Report
    Landcare Research

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  • Preliminary study of role of alpine grasshoppers in vegetation economy of depleted alpine associations

    Batcheler, C. L. (1965)

    Report
    Landcare Research

    A mark-recapture technique was tested for use in estimating populations of Brachaspis collinus, but proved inappropriate because of high rate of emigration from sample plots. A simple direct-count technique was then devised, and estimates, which can be regarded as minimum but not true census, showed populations ranging up to 20,000 per acre, This suggests biomass up to 25.5 lb per acre, an order which on the basis of food requirements of Acriditis and productivity of vegetation on such sites, suggests Brachaspis may be utilizing a critically high proportion of the vegetable matter produced. Grasshopper numbers are thought to have been low during the 1964-65 summer, and the evidence for this is discussed.

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  • Annotated bibliography of N.Z. forest ecology 1928-1968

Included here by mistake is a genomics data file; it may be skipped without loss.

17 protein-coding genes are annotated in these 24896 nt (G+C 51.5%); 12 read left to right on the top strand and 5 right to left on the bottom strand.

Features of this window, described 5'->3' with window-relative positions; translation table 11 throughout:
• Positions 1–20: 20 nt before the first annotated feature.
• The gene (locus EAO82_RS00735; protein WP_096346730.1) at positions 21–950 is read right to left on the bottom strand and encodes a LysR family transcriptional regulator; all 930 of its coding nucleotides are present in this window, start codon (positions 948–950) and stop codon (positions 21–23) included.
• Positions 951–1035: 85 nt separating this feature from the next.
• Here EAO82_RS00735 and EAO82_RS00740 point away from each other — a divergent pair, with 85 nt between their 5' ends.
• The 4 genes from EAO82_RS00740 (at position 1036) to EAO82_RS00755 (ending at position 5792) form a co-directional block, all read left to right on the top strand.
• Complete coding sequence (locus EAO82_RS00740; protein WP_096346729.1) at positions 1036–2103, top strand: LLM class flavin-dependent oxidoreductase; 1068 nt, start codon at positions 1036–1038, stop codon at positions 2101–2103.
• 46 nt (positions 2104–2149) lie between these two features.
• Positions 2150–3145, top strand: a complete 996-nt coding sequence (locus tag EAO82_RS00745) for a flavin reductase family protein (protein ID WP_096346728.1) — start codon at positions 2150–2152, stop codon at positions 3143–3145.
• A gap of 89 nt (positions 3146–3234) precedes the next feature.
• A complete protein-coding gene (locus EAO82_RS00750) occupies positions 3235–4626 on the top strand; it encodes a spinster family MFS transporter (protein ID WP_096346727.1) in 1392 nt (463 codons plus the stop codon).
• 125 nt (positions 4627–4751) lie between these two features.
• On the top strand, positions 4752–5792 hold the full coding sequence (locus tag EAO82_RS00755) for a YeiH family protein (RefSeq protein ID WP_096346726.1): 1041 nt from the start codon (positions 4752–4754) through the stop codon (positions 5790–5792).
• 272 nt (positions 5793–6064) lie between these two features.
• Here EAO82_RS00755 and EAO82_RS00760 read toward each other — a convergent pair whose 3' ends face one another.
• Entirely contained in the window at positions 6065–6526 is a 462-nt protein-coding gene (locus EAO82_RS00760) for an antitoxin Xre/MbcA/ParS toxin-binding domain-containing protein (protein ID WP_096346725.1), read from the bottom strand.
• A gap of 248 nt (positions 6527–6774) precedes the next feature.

Orwin, Joanna (1969)

    Report
    Landcare Research

    This bibliography constitutes a brief review of the literature published on forest ecology in New Zealand since Cockayne pioneered work in this field. Complete series of all the relevant journals published in N.Z. have been consulted for the years 1928 to 1968 inclusive. References to work published overseas have been included, but it is possible that not all such material has been traced.

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  • Climate observations in the Craigieburn Range for the year 1964

    Morris, J. Y. (1965)

    Report
    Landcare Research

    Project PF/5/1

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  • Stream discharge estimation